Violet Burns ’21 Visits Germany on Study Trip

By Anouka Saha, Morale Officer

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  • Violet Burns '21 participates in a mock German congress.

    Photo By Violet Burns

  • Violet and other students on the study trip enjoy a quick snack.

    Photo By Violet Burns

  • A view from a hilltop of a neighborhood in Berlin.

    Photo By Violet Burns

  • Houses line the streets of Marburg, a German town.

    Photo By Violet Burns

  • A mural in Berlin which roughly translates to 'you have learned what freedoms means, and will never forget it again'.

    Photo By Violet Burns

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Students did many things to keep busy over the summer- relaxing, studying, travelling. But how many of them got to go on a study trip to a country about 5000 miles away? Violet Burns ‘21 was one of those lucky few. Through a scholarship from American Association of Teachers of German (AATG), she was able to go to Germany and learn their culture through the eyes of a resident, not a tourist.

“This was a scholarship study trip I won through taking a test, getting a high score, and applying,” Burns said. “It was a PDF that I had to answer essay questions in German and English, which had questions like ‘How is German applicable in your future?’ and ‘What kind of culture are you expecting?’, and things along those lines. It was all really challenging. I had to get the grammar perfect, and was only allowed to use a dictionary. And it was more thinking about how to express myself in a language that I didn’t completely understand, and writing consistently the entire way.”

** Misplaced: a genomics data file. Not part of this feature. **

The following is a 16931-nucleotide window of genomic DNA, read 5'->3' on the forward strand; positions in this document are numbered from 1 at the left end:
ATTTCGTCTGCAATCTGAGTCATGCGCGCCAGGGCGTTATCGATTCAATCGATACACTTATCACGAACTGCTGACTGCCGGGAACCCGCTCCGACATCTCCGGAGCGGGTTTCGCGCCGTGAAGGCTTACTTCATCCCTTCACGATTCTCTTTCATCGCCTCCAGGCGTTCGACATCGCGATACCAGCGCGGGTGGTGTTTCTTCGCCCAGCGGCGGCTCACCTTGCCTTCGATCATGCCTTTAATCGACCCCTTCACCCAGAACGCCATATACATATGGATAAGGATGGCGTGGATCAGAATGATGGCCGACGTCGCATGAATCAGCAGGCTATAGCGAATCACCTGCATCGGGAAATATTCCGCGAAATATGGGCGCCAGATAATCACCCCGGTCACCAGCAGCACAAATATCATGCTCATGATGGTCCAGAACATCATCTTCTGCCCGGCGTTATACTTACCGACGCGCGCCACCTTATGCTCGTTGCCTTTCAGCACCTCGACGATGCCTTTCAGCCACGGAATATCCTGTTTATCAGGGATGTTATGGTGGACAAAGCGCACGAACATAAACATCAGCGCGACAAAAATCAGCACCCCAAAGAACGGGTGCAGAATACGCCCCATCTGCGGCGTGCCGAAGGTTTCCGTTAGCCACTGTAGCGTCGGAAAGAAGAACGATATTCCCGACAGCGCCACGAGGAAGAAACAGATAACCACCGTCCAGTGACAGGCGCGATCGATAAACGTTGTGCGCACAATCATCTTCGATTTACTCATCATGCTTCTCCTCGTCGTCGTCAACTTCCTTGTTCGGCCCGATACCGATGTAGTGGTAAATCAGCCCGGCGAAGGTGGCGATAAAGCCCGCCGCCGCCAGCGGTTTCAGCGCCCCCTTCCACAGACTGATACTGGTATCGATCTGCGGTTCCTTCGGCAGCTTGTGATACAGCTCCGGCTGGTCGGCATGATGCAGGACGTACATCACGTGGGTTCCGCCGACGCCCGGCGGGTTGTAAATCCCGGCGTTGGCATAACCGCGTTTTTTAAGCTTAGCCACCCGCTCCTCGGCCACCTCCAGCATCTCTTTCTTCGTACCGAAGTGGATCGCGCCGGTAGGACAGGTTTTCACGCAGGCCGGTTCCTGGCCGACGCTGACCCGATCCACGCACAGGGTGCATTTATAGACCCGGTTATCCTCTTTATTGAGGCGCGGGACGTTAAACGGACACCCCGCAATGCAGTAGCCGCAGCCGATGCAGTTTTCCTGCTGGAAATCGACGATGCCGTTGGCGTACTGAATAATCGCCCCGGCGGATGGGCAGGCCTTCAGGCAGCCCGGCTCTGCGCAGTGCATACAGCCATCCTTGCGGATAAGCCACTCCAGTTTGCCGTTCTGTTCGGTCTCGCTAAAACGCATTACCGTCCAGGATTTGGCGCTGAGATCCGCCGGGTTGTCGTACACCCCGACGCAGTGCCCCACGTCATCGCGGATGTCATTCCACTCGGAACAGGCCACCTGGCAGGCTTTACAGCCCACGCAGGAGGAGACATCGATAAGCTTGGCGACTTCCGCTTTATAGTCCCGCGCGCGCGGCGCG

It took two weeks for Burns to finish her application. Once she sent it in, a national committee decided who got to go on this three and a half week trip. After a tension filled month and a half of waiting, Burns finally found out that she had been selected for this nationally recognized scholarship program.

“[I was] over the moon when I found out I had gotten in,” Burns said. “I just had no idea what it would be like, and I just knew there were so many possibilities for where I would be, what my family would be like, what experiences I was going to have. I was super excited.”

Initially after getting there, it was a bit hard for Burns to adapt to a whole new place. There were nuances to the language she still had to learn, but she was able to overcome her difficulties quickly.